By Ashley Skidmore
A recent Relevant magazine piece entitled “(Almost) Everyone’s Doing it” reveals that young adults ages 18-29 are having pre-marital sex more often than not. According to a 2009 survey by the National Campaign to Prevent Teen and Unplanned Pregnancy, 88% of all young adults have had sex before marriage. What should be shocking is that 80% of all self-identified Evangelical young adults have done the same.
Don’t Christians understand the Bible on this issue? According to a Gallup poll quoted by Relevant, 76% of Evangelicals have a clear Biblical understanding on this issue. Or, to reverse the data, 24% of Evangelicals are alright with premarital sex.
Is the data really shocking though? In a world where nothing is sacred, and where what used to be considered sacred is now fodder for ridicule via every form of entertainment and media, why should the sanctity of marriage be considered any different? Young adults have grown up in an “MTV” world, where sexuality is glorified in television shows like “Skins” and where one cannot buy groceries without being confronted by magazine covers taunting chastity.
One professor quoted by Relevant says that a major sociological difference that contributes to (but does not excuse) the growing statistic of pre-marital sex is the average age of marriage. He compares Biblical arranged marriages of early adolescents to the current average ages of 28.1 for men and 26.1 for women. I posit that this temptation is not a modern one: Paul addresses it in 1 Cor. 7:8-9. Instead, it can be argued that adults ages 18-29 have grown up in an “instant gratification” society, where patience is no longer a virtue. This is even understood and glorified by secular society, as exemplified by the Black Eyed Peas song “Now Generation” with lyrics like “I just can’t wait, I need it immediately.”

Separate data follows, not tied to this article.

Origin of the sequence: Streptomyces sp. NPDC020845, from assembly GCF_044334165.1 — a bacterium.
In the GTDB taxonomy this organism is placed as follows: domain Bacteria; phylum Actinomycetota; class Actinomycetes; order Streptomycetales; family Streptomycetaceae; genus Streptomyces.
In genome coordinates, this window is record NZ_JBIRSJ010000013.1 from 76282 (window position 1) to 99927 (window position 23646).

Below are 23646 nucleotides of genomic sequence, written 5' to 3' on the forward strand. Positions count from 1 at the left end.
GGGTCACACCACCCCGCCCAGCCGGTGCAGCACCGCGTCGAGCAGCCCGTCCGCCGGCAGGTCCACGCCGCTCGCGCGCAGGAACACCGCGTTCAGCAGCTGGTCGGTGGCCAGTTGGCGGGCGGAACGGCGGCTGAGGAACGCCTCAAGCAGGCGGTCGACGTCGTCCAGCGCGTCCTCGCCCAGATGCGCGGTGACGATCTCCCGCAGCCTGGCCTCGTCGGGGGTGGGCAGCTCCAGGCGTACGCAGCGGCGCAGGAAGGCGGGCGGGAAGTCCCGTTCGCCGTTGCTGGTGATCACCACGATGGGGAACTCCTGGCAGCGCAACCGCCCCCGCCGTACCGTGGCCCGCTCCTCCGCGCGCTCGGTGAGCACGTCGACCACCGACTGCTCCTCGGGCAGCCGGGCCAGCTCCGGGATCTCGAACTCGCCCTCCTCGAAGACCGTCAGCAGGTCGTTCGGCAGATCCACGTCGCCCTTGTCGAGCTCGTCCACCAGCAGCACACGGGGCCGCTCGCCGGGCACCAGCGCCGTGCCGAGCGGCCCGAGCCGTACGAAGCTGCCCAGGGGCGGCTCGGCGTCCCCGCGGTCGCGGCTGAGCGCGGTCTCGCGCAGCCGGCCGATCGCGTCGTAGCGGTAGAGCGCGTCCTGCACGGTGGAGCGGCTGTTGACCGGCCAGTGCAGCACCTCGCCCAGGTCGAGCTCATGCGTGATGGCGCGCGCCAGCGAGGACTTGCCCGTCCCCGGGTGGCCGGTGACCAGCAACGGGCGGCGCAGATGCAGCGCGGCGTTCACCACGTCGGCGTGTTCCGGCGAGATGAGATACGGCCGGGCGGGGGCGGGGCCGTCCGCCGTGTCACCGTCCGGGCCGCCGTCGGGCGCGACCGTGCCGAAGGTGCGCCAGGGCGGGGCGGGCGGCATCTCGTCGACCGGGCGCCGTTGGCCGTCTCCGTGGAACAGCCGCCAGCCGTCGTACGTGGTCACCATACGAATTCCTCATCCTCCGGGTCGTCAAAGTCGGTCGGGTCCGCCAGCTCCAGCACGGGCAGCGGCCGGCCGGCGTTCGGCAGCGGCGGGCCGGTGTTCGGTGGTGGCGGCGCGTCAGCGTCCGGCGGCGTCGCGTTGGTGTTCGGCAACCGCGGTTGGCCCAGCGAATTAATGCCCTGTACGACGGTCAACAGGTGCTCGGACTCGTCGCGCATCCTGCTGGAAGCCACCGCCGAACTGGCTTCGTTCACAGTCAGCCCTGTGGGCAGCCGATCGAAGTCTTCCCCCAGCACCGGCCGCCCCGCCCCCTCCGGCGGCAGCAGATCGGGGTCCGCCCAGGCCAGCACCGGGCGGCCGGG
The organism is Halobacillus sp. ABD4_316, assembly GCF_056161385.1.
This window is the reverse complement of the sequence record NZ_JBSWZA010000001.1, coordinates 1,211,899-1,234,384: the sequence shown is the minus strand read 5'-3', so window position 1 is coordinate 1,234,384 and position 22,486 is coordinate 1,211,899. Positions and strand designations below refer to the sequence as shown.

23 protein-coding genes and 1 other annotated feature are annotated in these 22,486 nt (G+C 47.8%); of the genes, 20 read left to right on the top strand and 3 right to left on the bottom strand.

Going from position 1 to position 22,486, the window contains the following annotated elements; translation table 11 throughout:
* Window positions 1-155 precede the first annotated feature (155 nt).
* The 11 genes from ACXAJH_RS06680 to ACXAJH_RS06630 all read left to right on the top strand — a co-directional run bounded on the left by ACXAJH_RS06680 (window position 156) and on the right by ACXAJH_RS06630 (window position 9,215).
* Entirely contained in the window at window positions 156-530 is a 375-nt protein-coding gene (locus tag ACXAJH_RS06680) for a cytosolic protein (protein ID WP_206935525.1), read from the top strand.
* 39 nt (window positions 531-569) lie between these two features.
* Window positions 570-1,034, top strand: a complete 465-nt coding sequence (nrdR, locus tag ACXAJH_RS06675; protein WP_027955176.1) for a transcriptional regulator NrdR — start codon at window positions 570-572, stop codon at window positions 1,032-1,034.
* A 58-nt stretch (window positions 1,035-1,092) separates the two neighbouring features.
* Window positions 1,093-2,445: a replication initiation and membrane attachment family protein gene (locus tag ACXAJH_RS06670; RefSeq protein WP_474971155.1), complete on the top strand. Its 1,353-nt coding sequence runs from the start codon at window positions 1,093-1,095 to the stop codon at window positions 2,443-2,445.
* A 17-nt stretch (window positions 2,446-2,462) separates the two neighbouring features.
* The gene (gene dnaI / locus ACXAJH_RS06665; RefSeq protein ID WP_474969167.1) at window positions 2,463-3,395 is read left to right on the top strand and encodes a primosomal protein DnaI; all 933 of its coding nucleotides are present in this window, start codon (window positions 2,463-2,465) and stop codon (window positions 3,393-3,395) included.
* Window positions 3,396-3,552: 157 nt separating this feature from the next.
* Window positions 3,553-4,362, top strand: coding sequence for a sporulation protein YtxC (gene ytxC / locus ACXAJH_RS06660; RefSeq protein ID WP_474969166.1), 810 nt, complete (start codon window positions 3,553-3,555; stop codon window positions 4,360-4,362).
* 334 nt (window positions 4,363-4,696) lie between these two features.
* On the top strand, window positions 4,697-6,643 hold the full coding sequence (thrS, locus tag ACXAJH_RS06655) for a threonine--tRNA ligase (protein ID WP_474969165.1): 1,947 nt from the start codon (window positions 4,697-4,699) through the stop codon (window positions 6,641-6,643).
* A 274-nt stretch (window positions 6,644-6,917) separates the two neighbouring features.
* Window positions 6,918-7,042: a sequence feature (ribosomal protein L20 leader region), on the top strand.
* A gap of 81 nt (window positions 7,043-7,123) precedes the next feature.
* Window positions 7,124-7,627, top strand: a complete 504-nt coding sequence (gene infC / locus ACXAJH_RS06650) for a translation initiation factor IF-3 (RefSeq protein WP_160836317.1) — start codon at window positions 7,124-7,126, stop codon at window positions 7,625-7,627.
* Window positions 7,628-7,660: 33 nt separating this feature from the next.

Merge the two contributing factors of an over-sexualized society, along with a generation craving instant gratification, and it is no surprise that young adults are engaging in pre-marital sex more than ever. What we need is an Evangelical culture that not only volitionally is against pre-marital sex, but practices what is preached. The church needs to restore that which is sacred, encourage young adults to stay pure, and exemplify purity to the secular world. Eighty percent of young Evangelicals is eighty percent too much.